COVID-19 and the Intergenerational Covenant

by | Mar 31, 2020


Until a month ago, a deep generational divide was the new front line in our polarised politics. But COVID19 could be about to change that – if we get this moment right.

Here in the UK, the December 2019 general election saw voting split along age rather than class lines, with the Conservatives winning 60% of votes among the over-65s while Labour won less than 20%.

Age divides on specific issues were just at stark – Brexit, most obviously, but also immigration (a factor in nearly 20% of over-65 votes compared to less than 5% of 18-24 year olds), cost of living (an issue of less concern to over-65s than any other age group), or climate change (the most important issue for 32% of 18-24 year olds, but only 13% of over-65s).

In the US, too, age has become a key dividing line. In the 2016 election, 18-29 year olds preferred Clinton to Trump by a huge 55%-37% margin, while over-65s chose Trump over Clinton by 53%-45%. In German politics, meanwhile, last year’s EU elections saw 33% of under-30s vote Green, pushing the party to second place in German polls for the first time ever in a nationwide poll amid a similarly widening generation gap.

None of this is surprising. Young people have had a shocking decade – bearing the brunt of austerity while coping with student debt, high housing costs, job insecurity, low pay, difficulty saving, and steadily tougher dependency ratios. Many older people, meanwhile, have enjoyed protection both from their higher rate of asset ownership, and the political clout of being a large generation that’s much more likely to turn out to vote.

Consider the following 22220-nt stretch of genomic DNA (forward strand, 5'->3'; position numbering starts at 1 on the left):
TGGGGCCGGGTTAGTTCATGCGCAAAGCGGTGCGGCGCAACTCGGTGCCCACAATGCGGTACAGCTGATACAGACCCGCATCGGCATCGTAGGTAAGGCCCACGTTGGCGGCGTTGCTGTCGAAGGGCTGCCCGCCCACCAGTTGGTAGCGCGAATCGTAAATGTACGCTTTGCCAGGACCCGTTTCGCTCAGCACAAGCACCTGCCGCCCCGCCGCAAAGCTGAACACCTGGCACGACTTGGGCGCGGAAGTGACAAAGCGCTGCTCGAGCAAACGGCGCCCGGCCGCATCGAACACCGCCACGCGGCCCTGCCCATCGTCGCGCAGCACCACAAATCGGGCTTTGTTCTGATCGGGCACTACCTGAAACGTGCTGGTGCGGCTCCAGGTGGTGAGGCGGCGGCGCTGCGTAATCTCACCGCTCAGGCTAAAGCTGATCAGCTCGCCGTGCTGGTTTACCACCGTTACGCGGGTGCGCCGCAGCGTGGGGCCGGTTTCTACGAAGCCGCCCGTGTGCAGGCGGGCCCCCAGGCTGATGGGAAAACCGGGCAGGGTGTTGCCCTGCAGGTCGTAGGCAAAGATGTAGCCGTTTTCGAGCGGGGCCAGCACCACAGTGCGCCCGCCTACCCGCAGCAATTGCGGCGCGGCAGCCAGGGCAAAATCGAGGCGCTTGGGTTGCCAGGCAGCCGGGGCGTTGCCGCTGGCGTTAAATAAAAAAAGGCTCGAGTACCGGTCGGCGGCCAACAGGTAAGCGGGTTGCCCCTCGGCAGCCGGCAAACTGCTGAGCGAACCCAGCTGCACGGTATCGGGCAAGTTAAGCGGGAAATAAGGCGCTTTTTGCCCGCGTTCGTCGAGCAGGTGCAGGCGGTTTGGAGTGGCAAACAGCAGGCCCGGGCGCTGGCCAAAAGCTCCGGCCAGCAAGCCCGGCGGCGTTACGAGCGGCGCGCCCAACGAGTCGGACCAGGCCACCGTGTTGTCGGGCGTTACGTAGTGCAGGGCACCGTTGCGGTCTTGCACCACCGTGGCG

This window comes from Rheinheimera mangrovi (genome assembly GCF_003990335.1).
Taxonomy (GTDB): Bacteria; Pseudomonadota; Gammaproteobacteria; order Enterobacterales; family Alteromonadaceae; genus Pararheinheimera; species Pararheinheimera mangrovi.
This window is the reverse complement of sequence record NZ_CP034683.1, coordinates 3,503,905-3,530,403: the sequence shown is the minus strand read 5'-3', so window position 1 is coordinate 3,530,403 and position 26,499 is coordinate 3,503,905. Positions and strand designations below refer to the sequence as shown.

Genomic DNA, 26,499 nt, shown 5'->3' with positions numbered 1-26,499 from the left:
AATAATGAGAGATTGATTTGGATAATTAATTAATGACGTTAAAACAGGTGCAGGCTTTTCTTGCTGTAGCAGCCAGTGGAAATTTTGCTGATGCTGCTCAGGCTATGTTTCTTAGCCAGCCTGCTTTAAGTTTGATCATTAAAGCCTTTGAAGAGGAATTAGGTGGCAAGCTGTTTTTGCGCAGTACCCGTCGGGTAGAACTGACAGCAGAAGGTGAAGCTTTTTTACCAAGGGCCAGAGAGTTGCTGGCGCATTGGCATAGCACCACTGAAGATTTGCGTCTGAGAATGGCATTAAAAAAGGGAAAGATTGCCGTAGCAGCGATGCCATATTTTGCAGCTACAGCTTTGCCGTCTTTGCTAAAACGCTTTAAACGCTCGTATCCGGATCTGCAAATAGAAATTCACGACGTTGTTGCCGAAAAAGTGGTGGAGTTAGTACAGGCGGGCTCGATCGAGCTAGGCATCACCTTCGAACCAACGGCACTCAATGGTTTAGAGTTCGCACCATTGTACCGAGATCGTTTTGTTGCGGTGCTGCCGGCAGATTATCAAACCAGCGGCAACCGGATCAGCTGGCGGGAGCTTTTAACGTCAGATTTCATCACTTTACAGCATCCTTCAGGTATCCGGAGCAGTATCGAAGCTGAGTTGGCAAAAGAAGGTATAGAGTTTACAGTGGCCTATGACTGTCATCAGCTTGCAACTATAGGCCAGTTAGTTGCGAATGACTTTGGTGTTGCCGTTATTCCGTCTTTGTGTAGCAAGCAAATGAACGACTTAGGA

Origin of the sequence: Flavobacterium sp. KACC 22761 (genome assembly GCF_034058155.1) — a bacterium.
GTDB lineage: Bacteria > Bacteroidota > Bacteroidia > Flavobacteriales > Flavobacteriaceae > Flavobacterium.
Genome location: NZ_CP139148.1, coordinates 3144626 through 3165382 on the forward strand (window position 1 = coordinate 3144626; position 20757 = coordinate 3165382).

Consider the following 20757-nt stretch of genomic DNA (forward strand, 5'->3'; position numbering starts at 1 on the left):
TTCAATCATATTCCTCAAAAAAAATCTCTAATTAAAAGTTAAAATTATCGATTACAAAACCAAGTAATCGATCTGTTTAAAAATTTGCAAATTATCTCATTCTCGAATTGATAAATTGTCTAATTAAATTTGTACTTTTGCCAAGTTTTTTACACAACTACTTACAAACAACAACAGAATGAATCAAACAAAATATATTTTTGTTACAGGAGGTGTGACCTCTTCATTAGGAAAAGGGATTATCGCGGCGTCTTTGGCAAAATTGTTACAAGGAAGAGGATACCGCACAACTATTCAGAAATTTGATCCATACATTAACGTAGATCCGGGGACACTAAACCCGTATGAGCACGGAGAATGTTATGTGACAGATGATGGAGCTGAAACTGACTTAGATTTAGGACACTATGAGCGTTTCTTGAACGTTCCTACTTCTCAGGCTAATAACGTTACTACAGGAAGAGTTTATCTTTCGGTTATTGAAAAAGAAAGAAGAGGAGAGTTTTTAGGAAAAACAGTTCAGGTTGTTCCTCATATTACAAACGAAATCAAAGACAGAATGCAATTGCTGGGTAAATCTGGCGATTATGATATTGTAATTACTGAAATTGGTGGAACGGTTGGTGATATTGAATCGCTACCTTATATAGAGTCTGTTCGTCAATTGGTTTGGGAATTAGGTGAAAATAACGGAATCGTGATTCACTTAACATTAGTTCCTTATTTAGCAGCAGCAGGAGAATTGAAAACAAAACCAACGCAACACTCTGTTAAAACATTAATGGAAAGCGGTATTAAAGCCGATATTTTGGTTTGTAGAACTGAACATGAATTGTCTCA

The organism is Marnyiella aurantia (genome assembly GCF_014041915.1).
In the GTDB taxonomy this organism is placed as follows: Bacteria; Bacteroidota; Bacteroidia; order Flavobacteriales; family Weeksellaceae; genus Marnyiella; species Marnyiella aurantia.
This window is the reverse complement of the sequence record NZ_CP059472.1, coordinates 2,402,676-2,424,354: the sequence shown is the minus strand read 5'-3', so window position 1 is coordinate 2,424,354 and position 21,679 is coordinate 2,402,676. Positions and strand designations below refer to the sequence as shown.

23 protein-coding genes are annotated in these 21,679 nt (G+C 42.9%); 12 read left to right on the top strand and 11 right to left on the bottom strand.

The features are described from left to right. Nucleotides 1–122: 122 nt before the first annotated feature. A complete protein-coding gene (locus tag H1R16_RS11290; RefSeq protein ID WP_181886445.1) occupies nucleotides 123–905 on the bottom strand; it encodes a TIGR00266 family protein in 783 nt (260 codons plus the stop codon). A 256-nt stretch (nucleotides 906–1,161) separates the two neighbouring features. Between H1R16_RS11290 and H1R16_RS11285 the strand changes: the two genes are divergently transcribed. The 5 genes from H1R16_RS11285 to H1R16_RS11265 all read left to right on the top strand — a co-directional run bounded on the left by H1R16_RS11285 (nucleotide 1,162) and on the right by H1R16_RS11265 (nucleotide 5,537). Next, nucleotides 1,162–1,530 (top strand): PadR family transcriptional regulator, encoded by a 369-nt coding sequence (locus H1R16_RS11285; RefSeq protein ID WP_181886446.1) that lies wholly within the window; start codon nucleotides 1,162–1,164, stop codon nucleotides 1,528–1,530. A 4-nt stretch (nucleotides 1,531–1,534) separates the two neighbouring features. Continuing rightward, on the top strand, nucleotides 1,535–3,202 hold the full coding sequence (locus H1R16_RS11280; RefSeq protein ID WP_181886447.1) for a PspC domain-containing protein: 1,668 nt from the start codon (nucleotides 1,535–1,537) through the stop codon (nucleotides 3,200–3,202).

Now, COVID19 puts all this into an even starker light. Younger people are taking a huge economic hit in order to protect older people. It’s an extraordinary act of solidarity across generations, and one that has the potential to be deeply healing and reunifying at a point when many countries sorely need it. But whether that potential is realised depends very much on what happens next.

In one scenario, we could see young people’s sacrifice being decisively reciprocated. When the bill for COVID19’s vast bailouts comes due, for example, older voters could accept that they should shoulder their share of the burden and support a broader economic rebalancing in favour of the young. More broadly, older voters could put more of their substantial voting power behind the priorities of the young, above all by backing more ambitious action on climate change.

If, on the other hand, this reciprocity is not observed after the acute phase of the crisis, then the risk is that COVID19 sets the stage for a form of polarisation much worse than anything we have seen so far, with young people feeling that their sacrifices have gone unappreciated and ignored. Intergenerational terms of abuse (“OK, boomer“; “snowflakes“) were already proliferating before COVID19. Society can ill afford a resumption of those hostilities in yet more virulent form after a shock that cuts as deep as coronavirus.

While this is a story that will unfold months from now, this is a moment when early drafts of it will count for a lot. One of the ideas in The Myth Gap (a book I wrote about the power of collective stories back in 2017) that has stayed with me most is the sense that stories create our reality as much as they describe it, and can all too easily become self-fulfilling prophecies, especially in conditions of high uncertainty. Look at what happens during a run on a bank.